SEC seeks contempt charge against Tesla’s Musk

US regulator said tweet from Musk violated a fraud settlement

The US Securities and Exchange Commission (SEC) is pursuing a contempt order against Tesla chief executive Elon Musk, saying he violated a fraud settlement by tweeting material information without preapproval, sending the company's shares down 5 per cent.

The SEC's request potentially could reopen a turbulent chapter for the electric vehicle maker in which regulators last year accused Mr Musk of fraud for making misleading tweets about plans to take the company private, and demanded that he be stripped of his chief executive title.

Mr Musk, Tesla and the SEC settled the lawsuit, and part of the settlement called for any material statements made by Mr Musk on social media to be vetted in advance by the company.

In a court filing on Monday, the regulator pointed to a Mr Musk February 19th tweet: “Tesla made 0 cars in 2011, but will make around 500k in 2019,” noting that Musk did not seek or receive preapproval before publishing this tweet, which was inaccurate and disseminated to over 24 million people.


"Musk has thus violated the court's final judgment by engaging in the very conduct that the preapproval provision of the final judgment was designed to prevent," the SEC wrote in its motion filed on Monday in federal court in Manhattan.

The motion asks the judge to issue an order that would put the onus on Mr Musk to show why he should not be held in contempt for violating the settlement.

Mr Musk corrected his tweet four hours later to say that the “annualised production rate” at year-end 2019 would probably be about 500,000, with deliveries expected to be about 400,000.

Tesla did not immediately respond to a request for comment, but Mr Musk shot back on Twitter on Monday night, tweeting: “SEC forgot to read Tesla earnings transcript, which clearly states 350k to 500k. How embarrassing ?”.

Mr Musk was referring to comments made by him in January to analysts that Tesla would make “maybe on the order of 350,000 to 500,000 Model 3s, something like that this year”.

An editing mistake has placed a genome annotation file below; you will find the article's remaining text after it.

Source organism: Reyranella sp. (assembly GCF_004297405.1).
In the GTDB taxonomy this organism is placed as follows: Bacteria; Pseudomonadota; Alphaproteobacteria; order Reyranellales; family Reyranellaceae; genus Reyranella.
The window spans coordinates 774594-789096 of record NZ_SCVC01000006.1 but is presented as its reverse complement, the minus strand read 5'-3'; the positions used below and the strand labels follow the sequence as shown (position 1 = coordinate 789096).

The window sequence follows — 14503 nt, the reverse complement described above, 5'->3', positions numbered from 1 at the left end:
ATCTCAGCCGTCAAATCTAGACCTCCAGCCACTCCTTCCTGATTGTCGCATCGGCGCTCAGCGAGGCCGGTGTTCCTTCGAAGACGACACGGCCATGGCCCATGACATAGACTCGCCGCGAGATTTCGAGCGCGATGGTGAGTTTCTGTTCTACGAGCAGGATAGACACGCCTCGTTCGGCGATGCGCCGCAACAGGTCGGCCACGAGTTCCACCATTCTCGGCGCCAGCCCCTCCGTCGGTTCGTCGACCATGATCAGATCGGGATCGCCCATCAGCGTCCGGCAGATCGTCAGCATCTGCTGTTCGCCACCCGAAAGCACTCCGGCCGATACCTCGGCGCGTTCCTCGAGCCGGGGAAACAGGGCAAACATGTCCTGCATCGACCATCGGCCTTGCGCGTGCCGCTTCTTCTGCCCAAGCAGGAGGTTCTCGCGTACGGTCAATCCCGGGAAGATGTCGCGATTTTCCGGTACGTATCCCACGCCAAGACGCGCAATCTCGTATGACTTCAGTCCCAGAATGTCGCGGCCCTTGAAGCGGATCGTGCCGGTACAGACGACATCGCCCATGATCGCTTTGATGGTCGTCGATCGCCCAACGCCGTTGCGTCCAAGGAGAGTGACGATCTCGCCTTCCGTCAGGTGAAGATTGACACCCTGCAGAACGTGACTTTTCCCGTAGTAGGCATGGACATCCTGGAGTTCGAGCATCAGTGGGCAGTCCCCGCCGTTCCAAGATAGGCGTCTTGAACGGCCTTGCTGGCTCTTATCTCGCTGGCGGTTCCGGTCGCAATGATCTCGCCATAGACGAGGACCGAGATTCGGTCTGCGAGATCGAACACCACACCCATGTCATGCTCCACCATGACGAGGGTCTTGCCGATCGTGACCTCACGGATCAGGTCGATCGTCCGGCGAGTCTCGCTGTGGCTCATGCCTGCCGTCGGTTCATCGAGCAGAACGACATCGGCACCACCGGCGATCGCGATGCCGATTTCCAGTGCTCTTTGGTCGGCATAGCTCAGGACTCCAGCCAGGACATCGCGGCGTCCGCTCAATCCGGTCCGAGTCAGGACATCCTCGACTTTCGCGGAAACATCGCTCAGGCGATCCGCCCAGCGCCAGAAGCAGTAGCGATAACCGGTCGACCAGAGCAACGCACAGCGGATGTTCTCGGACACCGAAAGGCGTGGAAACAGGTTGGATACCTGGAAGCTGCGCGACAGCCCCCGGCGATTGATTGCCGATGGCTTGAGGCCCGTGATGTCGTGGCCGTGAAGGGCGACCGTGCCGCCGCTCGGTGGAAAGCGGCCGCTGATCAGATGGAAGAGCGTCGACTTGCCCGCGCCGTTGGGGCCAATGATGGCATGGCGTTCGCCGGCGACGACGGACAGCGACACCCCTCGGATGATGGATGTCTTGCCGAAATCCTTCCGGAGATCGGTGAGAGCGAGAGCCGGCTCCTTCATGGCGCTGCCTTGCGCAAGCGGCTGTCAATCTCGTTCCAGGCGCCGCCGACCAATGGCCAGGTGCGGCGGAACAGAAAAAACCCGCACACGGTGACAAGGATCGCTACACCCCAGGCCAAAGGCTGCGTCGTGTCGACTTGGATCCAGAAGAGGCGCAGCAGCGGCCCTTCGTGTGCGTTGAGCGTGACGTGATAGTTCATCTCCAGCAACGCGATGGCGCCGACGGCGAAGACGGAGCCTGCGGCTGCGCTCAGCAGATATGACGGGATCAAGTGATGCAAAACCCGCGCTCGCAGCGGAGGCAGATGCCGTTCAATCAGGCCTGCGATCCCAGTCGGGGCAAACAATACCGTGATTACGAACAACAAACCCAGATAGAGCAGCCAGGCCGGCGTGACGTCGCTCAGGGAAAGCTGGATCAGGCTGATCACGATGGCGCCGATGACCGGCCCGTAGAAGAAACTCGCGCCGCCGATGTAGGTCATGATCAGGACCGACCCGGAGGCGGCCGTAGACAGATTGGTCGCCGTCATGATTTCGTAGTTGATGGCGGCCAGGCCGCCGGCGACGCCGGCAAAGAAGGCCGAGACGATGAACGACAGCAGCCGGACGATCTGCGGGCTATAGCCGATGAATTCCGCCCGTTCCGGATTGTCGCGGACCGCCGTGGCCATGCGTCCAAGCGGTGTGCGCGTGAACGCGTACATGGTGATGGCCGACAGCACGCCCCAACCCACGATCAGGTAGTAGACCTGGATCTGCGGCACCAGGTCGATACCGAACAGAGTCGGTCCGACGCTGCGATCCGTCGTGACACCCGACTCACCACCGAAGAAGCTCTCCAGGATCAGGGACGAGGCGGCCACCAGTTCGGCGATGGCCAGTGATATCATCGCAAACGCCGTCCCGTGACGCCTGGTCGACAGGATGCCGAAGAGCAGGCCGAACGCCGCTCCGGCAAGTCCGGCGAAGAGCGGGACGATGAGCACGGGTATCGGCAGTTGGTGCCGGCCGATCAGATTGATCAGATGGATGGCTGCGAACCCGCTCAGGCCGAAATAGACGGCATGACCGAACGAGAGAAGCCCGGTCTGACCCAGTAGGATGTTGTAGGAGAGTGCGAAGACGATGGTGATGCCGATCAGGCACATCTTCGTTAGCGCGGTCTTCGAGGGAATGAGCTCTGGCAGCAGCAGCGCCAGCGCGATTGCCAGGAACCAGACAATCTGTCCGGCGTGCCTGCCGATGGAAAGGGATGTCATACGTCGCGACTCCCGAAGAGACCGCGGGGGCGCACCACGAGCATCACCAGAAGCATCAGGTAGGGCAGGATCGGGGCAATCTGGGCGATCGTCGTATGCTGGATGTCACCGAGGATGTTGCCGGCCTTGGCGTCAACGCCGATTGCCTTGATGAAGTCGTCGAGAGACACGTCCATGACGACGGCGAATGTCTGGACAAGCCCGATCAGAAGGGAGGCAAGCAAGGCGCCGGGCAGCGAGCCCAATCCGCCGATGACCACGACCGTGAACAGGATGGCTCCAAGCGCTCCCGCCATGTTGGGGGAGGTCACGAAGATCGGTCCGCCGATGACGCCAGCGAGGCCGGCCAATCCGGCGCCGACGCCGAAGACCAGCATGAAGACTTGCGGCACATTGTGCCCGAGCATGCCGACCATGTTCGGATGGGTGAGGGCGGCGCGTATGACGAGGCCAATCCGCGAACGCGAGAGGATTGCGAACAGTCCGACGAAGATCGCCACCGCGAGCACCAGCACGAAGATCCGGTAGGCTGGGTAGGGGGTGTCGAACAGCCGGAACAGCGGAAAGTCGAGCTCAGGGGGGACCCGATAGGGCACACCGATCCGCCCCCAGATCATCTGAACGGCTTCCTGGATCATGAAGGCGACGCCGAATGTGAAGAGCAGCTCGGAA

Tesla and Mr Musk agreed in September to pay $20 million each to the SEC, and the billionaire stepped down as the company’s chairman but remained as chief executive. In the settlement, the agency pulled back from its original demand that Mr Musk, who is synonymous with the Tesla brand, be barred from running Tesla, a sanction many investors said would be disastrous.

The settlement was approved by a US judge in October, who can now decide whether its terms have been violated.

‘No respect’

Mr Musk provoked the SEC even after the settlement was signed, calling the agency the “Shortseller Enrichment Commission” on Twitter in October.

In a December interview with “60 Minutes”, Mr Musk said none of his tweets had been censored since the settlement, and that only those that could cause Tesla stock to move would need to be reviewed.

“I want to be clear. I do not have respect for the SEC,” he said, adding that he respected the justice system.

In its fourth-quarter shareholder letter, Tesla said that, barring unexpected challenges with the new Shanghai factory, Tesla targeted annualised Model 3 production of over 500,000 units sometime between the fourth quarter, and the second quarter of next year.

In a response to the SEC’s demand for information regarding the February 19th tweet, a lawyer for Tesla and Mr Musk said the chief executive’s tweet was meant to reiterate information already approved, then disseminated when the company released fourth-quarter earnings results in January.

Although the tweet was not pre-approved, the lawyer wrote, Mr Musk believed its substance had been “appropriately vetted, pre-approved and publicly disseminated.” Moreover, the lawyer said, the statement was made outside of market trading hours.

It was not immediately clear what the repercussions would be were Mr Musk to be found in contempt, as such a citation does not necessarily mean the original agreement is now null and void.

The SEC could seek a so-called bar order, removing him from Tesla's board, or could ask for a lesser penalty, like a monetary fine, said Stephen Diamond, a professor of corporate governance at Santa Clara University.

The SEC could also ask the court to reopen the original settlement for renegotiation, he said, perhaps asking that the original charges be reinstated.

“It’s a pretty unusual situation,” Mr Diamond said, adding that “all bets are off”.

Tesla's board has added new members as part of the settlement, moves that some outsiders hope will increase oversight of Mr Musk. Board member Robyn Denholm also was made chairwoman after Mr Musk was stripped of that role, but she has not commented on the new incident.

Charles Elson, director of the corporate governance centre at the University of Delaware, said Tesla's board "needs to seriously reconsider the company's relationship with Mr Musk".

“The board needs to act. End of story. And if they don’t, the question is how responsible are they?” – Reuters